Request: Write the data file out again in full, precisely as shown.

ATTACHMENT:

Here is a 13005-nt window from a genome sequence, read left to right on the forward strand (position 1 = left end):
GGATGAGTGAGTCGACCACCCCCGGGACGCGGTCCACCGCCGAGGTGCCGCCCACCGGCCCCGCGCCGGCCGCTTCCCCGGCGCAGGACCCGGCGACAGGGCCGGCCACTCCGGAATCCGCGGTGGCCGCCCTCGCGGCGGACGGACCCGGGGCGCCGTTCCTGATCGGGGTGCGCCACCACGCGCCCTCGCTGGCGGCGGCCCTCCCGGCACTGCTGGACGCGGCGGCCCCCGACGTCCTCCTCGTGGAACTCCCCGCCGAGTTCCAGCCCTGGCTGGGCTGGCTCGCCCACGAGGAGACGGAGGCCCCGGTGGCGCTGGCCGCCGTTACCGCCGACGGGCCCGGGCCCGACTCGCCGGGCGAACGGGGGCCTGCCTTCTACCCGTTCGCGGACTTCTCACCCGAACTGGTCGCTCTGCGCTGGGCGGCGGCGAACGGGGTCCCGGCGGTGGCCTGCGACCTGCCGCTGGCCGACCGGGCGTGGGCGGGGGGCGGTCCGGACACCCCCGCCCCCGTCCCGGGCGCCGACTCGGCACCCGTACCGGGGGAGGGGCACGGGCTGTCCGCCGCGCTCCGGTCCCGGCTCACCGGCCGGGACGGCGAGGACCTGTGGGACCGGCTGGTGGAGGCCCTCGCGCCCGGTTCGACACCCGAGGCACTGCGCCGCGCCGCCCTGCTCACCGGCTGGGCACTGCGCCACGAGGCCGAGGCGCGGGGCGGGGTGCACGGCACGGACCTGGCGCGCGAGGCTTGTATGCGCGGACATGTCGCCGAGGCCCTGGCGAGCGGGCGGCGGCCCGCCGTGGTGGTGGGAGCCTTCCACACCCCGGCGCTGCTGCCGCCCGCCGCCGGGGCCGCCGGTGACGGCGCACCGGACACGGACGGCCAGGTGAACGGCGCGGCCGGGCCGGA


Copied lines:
Here is a 13005-nt window from a genome sequence, read left to right on the forward strand (position 1 = left end):
GGATGAGTGAGTCGACCACCCCCGGGACGCGGTCCACCGCCGAGGTGCCGCCCACCGGCCCCGCGCCGGCCGCTTCCCCGGCGCAGGACCCGGCGACAGGGCCGGCCACTCCGGAATCCGCGGTGGCCGCCCTCGCGGCGGACGGACCCGGGGCGCCGTTCCTGATCGGGGTGCGCCACCACGCGCCCTCGCTGGCGGCGGCCCTCCCGGCACTGCTGGACGCGGCGGCCCCCGACGTCCTCCTCGTGGAACTCCCCGCCGAGTTCCAGCCCTGGCTGGGCTGGCTCGCCCACGAGGAGACGGAGGCCCCGGTGGCGCTGGCCGCCGTTACCGCCGACGGGCCCGGGCCCGACTCGCCGGGCGAACGGGGGCCTGCCTTCTACCCGTTCGCGGACTTCTCACCCGAACTGGTCGCTCTGCGCTGGGCGGCGGCGAACGGGGTCCCGGCGGTGGCCTGCGACCTGCCGCTGGCCGACCGGGCGTGGGCGGGGGGCGGTCCGGACACCCCCGCCCCCGTCCCGGGCGCCGACTCGGCACCCGTACCGGGGGAGGGGCACGGGCTGTCCGCCGCGCTCCGGTCCCGGCTCACCGGCCGGGACGGCGAGGACCTGTGGGACCGGCTGGTGGAGGCCCTCGCGCCCGGTTCGACACCCGAGGCACTGCGCCGCGCCGCCCTGCTCACCGGCTGGGCACTGCGCCACGAGGCCGAGGCGCGGGGCGGGGTGCACGGCACGGACCTGGCGCGCGAGGCTTGTATGCGCGGACATGTCGCCGAGGCCCTGGCGAGCGGGCGGCGGCCCGCCGTGGTGGTGGGAGCCTTCCACACCCCGGCGCTGCTGCCGCCCGCCGCCGGGGCCGCCGGTGACGGCGCACCGGACACGGACGGCCAGGTGAACGGCGCGGCCGGGCCGGA